inside london’s gay bollywood hip hop night, hungama
What began as a party at The Glory pub in Haggerston, has since evolved into a freewheeling celebration of out, proud and inclusive queer Asian culture.
Photography by Lily Vetch
HUNGAMA is bhangra, henna, fashion, mash-up, make-up, samosas and drag queens rolled into one intoxicating whole. London’s biggest gay Bollywood hip hop night, what began as a party at The Glory pub in Haggerston, has since evolved into a freewheeling community of out, proud and inclusive queer Asians; mixing fashion, art and the sexy, euphoric sounds of Aastha Gill in the process.
“We are not only showing London that Bollywood has a place in clubbing culture, but we are ready to serves looks, sounds and our culture for every henny,” says fab HUNGAMA founder, Ryan Lanji. “We are taking back the power, removing the complex of not belonging, and championing love, diversity and welcoming vibes through the music we grew up with.”
Too right they are. Get dressed, get jazzed and get reading our chat with Ryan below.
First thing’s first, are you London’s only gay Bollywood night or have we just not been getting out enough?
i-D! This is why you guys are legends! HUNGAMA is the first of its kind but it is not the first gay Bollywood night in London. Nights like Club Kali have been running for over two decades and there are others sprinkled around London and throughout the UK. These nights are so important for queer Asians who are still finding their tribe. These nights are not public facing and I respect them for taking care of their guests privacy and the sensitivity of their journey. HUNGAMA on the other hand is the first gay Bollywood night that merges the fashion community and creative subcultures of queer east London with Bollywood in a inclusive, diverse and public-facing manner. We are not clandestine. We are queer Asians who are out, proud and ready to be a visual voice for our community.
What does Hungama mean and how did you chose the name?
HUNGAMA is the Hindi equivalent of “lit”. It means “chaos” or “bedlam” in Hindi and, to follow a more anecdotal genesis of the name, I remember hearing my mum on the phone to my aunties after weddings and gatherings and she would always describe the night as “such a hungama”. I remember those nights being full of laughter, outfits, dancing, and so the word became very dear to my heart, because it was her adjective for total, reckless enjoyment.
What inspired you to start the night?
I was always such a mash-up that I didn’t know where I fit in. I was an east London fashion and art curator, Canadian-British-Asian by descent, and gay. I felt like I had everything and nothing in common with no one and everyone. When I thought about the times I felt safe, I was reminded of car rides with my mum. We would laugh and sing to Bollywood hip-hop mash-ups and I was determined to bring that feeling back into my life.
How would you describe the South Asian community’s understanding of sexuality or gender, generally?
To be honest, the South Asian community’s understanding is as archaic as Don’t Ask, Don’t Tell. It doesn’t make sense to me because naturally our kind of people are highly creative, colourful and energetic personalities -- and these things pair so well with South Asian culture! It’s a shame to think that our families are so hell bent on creating a mirage of the perfect Indian family that they don’t love unconditionally and allow their sons or daughters to be happy. I do, in their defence, think it takes time, knowledge and support to allow their horizons to broaden and open. My sister told me when I came out of the closet that in order to be accepted, I need to be accepting of the people around me. Instead of condemning them as backwards, I practice love and kindness and know that the ones who truly love me will stand by me.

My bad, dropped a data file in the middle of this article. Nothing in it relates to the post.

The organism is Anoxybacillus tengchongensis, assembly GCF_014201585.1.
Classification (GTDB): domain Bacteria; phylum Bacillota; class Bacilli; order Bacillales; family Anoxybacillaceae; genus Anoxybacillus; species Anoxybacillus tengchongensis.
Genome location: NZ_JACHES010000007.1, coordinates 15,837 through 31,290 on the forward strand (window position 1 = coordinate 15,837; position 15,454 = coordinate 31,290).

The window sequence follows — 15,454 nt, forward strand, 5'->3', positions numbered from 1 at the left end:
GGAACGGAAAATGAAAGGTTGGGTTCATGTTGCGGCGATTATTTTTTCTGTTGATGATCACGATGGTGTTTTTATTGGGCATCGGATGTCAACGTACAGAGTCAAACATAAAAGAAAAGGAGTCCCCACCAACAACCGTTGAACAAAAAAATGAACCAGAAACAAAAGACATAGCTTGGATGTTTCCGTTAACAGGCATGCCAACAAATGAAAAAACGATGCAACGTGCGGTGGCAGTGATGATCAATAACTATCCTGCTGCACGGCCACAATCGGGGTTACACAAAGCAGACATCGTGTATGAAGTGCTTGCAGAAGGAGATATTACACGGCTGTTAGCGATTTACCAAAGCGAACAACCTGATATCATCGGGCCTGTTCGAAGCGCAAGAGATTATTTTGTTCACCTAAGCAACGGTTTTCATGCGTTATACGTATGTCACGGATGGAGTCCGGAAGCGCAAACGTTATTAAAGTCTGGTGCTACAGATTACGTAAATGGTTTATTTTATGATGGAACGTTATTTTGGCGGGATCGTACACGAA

Have you experienced any struggles in that regard?
When I came out to my mum, my entire relationship with her changed. We used to do everything together and I was her right-hand man, her best friend. I came out at 19 and our relationship was never the same. It wasn’t because she didn’t love me, but it was because for the first time what she wanted for me and what I wanted for myself didn’t match and rendered itself incompatible. Cultural computer says “no”. I basically banished myself from my family, leaving school, moving out and following my then-boyfriend across the pond to London. It was only last month, eight years later, that my mum came to visit me for the first time, and hosted a HUNGAMA. She was scared, but she saw the world I had created for myself, read the reviews and, after dancing until 2am, gave me the biggest hug and said, “Beta [son], I’ve always been proud of you.”
Is the crowd exclusively South Asian or can any Tom, Dick or Harry turn up?
Anyone can turn up! The music is for everyone. I think as much as we are creating a night for queer Asians to party to their favourite music, we as a community need to welcome people from all walks of life and show them how wonderful we are. It’s not just pointing out that the backing track of Get Ur Freak On by Missy Elliot or What’s Happening by Busta Rhymes are both woven with Bollywood. It’s about evolving a movement of change.
Lastly, what do you hope people take away from the night?
I really hope that people leave dripping in sweat, laughing with people they never thought they’d meet. I hope people can walk away feeling like a more wholesome version of themselves. I hope we can show that, even in this world full of political uncertainty and upheaval, we can come together and celebrate our authentic selves and dance like no one is watching. I feel like this movement of belonging and togetherness can inspire what we are looking for. Change through HUNGAMA.
The next HUNGAMA takes place at London’s Visions on Friday 17 August at 10pm. Tickets are £10 on the door. Follow @hungama_ldn for details.